An ambitious journey
A reader, Mr. A. Wilcox of Auckland, New Zealand, who has used Model-A Fords as his regular transport for the last ten years, tells us that, with two friends, he intends to set off on an ambitious journey from New Zealand, through Australia, East Asia, and parts of Russia, to England, where he hopes to appear this coming summer. He proposes to use a 1928 Model-A Ford converted into, a hoop-top pick-up truck for the journey, a car he has had for five years, in conjunction with a 1930 Model-AA 30 cwt. Ford truck. He says the 1928 Ford, while not in vintage order, has been kept running with correct parts for its year, apart from a strengthened front spring and Fordson shock-absorbers. It has what our correspondent calls the “proper” 3-3-litre engine.
The idea is to sell this Ford if it arrives successfully in England, together with the spares the adventurers intend to carry. They were hoping for sponsorship in return for advertising space on the truck’s sides and we have their Air Mail address should anyone wish to follow this up. After completing the run the money raised by selling the Model-A would go to buying motorcycles for the return journey!
While we cannot vouch for the expedition, we believe in encouraging adventure of this kind, in this mundane World, and we hope to meet the travellers if eventually they conic to London. Mr. Wilcox says that Model-As are becoming less practical as daily transport in New Zealand, because of rising fuel costs and the diminishing availability of spares, but that his Model-AA is serving well on his farm and in his building business. He is, however, turning to motorcycles, finding an Army Indian uncomfortable on the metal roads but having a 1952 BSA B33 that was bought after “total failure” of a new Russian 650 c.c. Ural. He hopes to replace his Model-A Ford with a touring Motu Guzzi.
V-E-V Odds & Ends.—An Old Wolseley saloon, possibly just pre-war, is reported in a delapidated shed near Exeter. We have a map-reference, if anyone wishes to follow this up. Rotherham Borough Council inform us that they will he staging the Rotherham Vintage Vehicle Rally at Clifton Park on June 27th. There are no entry fees and the event is open to all classes of vintage vehicles. Details from: Department of Amenities and Recreation, Recreation Offices, Wellgate, Rotherham, S. Yorkshire. It is nice to hear that when a reader required a metal instead of a plastic GB plate for his 1929 Morris-Cowley the RAC very quickly found him one, the officer concerned having himself owned a 1926 car of the same make until a few years ago. The Monmouth Archaeological Society has produced a duplicated 24-page book “Charles Rolls And The Hendre” by Gareth Jenkins, BA. CMS, about the famous pioneer motorist and aviator and the house where he was brought up. Incidentally, many of the medals won by the Hon. C. S. Rolls have been lent by Lt.-Col. Harding-Rolls to Monmouth Museum.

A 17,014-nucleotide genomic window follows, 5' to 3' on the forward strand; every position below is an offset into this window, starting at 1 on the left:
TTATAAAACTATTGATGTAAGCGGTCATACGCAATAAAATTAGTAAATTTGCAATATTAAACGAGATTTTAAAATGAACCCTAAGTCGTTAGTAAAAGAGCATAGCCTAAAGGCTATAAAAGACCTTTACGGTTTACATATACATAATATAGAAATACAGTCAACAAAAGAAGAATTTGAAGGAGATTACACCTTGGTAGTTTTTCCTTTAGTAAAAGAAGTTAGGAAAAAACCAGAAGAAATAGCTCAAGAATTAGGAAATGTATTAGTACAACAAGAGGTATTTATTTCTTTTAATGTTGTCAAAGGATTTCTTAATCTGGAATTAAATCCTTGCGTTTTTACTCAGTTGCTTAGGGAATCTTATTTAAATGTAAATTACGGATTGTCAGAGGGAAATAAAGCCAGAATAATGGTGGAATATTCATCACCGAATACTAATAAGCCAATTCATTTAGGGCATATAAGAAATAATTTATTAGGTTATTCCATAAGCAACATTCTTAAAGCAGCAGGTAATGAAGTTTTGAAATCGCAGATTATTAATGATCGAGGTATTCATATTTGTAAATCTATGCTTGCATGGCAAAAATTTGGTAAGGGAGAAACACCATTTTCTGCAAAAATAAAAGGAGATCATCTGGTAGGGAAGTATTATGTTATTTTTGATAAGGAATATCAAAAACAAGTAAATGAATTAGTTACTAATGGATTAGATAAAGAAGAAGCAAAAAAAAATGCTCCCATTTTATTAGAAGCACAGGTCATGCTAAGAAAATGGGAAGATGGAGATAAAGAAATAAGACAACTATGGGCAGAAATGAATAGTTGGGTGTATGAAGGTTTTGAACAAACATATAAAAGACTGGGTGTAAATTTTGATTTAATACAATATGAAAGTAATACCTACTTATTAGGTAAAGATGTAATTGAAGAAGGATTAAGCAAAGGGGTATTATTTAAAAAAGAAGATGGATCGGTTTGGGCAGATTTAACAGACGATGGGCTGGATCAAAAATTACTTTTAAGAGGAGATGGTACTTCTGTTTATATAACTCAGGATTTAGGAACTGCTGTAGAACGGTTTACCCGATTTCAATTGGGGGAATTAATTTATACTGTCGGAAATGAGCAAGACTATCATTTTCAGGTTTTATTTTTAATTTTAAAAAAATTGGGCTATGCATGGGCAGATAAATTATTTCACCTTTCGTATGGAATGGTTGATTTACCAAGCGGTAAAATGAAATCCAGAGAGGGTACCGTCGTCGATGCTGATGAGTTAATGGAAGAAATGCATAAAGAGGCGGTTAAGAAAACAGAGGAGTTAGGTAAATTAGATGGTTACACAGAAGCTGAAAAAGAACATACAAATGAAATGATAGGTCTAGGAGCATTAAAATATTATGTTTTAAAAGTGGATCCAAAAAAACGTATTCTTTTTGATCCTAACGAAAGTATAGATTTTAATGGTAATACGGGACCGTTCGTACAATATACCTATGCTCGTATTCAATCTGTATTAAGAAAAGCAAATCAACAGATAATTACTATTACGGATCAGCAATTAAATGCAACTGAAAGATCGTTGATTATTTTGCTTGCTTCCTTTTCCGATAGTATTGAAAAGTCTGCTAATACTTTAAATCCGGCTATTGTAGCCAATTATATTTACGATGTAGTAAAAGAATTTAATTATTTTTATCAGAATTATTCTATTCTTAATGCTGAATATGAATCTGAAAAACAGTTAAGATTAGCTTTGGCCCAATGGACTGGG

A 1932 Ford one-tonner van, bought by its present owner in 1936 and converted into a truck, is still going strong on his farm in Worcestershire. Now lacking front mudguards and one headlamp, the mechanical parts are said to be all original and its 71-year-old owner says he cannot remember having any trouble with it. It has done over 76,000 miles and carries 130 bales of hay and up to 2 1/2 tons of corn about the farm. Keeping it company is a 1950s tractor and the old Ford got its picture in the Bromsgrove Messenger earlier this year. The reader who supplied this information says he visited a Motor Museum in Nova Scotia last year, which abounds in Fords and other American vehicles. A La France fire engine there is owned by a Company whose trademark is the Mackay car, said to be the only motor vehicle manufactured in Nova Scotia—over to more expert historians! A reader living close to the former site of the Campbell car factory, which is now a petrol station in Christchurch, Dorset, would like to know more of this defunct make. Our recent references to which was the first motor car in Wales have caused Mr. Norman Riddell of Llandudno to recall three 15 h.p. two-cylinder Benz brakes used there in 1898 by a touring company, which, he says, The Autocar referred to in August that year, the article being reprinted in 1923.
On the Austin Seven front, Neill Bruce has acquired Adnams’ replica of the car in which Chace took the Class H 24-hour record at Montlhery in 1928 and intends converting it from twin SUs to a Solex carburetter, while Barry Clarke is converting the ex-John Miles’ 1928 Super Sports Austin Seven to original condition, with correct supercharged engine, and he requires data relating to its racing and production history.